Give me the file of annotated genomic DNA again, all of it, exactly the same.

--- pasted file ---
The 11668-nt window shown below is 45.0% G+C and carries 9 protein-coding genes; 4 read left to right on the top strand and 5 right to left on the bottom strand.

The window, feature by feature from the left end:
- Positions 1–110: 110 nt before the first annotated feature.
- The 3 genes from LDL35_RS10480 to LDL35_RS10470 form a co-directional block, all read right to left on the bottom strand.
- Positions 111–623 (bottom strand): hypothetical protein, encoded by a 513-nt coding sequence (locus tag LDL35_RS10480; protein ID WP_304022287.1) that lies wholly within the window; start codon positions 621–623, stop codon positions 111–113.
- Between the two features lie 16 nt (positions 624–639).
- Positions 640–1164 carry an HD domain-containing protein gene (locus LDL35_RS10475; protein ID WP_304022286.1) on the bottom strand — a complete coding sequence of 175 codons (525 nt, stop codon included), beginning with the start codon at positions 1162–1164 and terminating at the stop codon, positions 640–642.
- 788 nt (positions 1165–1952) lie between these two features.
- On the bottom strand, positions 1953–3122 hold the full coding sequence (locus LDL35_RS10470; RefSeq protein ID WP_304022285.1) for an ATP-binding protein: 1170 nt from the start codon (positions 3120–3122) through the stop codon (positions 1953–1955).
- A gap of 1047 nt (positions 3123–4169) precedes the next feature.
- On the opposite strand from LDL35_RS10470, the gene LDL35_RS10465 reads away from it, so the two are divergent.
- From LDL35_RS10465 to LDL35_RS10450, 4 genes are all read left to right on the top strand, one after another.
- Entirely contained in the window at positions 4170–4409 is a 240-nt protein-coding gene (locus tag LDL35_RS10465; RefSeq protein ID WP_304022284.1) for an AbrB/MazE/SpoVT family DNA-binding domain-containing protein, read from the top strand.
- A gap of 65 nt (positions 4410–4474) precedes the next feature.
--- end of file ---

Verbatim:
The 11668-nt window shown below is 45.0% G+C and carries 9 protein-coding genes; 4 read left to right on the top strand and 5 right to left on the bottom strand.

The window, feature by feature from the left end:
- Positions 1–110: 110 nt before the first annotated feature.
- The 3 genes from LDL35_RS10480 to LDL35_RS10470 form a co-directional block, all read right to left on the bottom strand.
- Positions 111–623 (bottom strand): hypothetical protein, encoded by a 513-nt coding sequence (locus tag LDL35_RS10480; protein ID WP_304022287.1) that lies wholly within the window; start codon positions 621–623, stop codon positions 111–113.
- Between the two features lie 16 nt (positions 624–639).
- Positions 640–1164 carry an HD domain-containing protein gene (locus LDL35_RS10475; protein ID WP_304022286.1) on the bottom strand — a complete coding sequence of 175 codons (525 nt, stop codon included), beginning with the start codon at positions 1162–1164 and terminating at the stop codon, positions 640–642.
- 788 nt (positions 1165–1952) lie between these two features.
- On the bottom strand, positions 1953–3122 hold the full coding sequence (locus LDL35_RS10470; RefSeq protein ID WP_304022285.1) for an ATP-binding protein: 1170 nt from the start codon (positions 3120–3122) through the stop codon (positions 1953–1955).
- A gap of 1047 nt (positions 3123–4169) precedes the next feature.
- On the opposite strand from LDL35_RS10470, the gene LDL35_RS10465 reads away from it, so the two are divergent.
- From LDL35_RS10465 to LDL35_RS10450, 4 genes are all read left to right on the top strand, one after another.
- Entirely contained in the window at positions 4170–4409 is a 240-nt protein-coding gene (locus tag LDL35_RS10465; RefSeq protein ID WP_304022284.1) for an AbrB/MazE/SpoVT family DNA-binding domain-containing protein, read from the top strand.
- A gap of 65 nt (positions 4410–4474) precedes the next feature.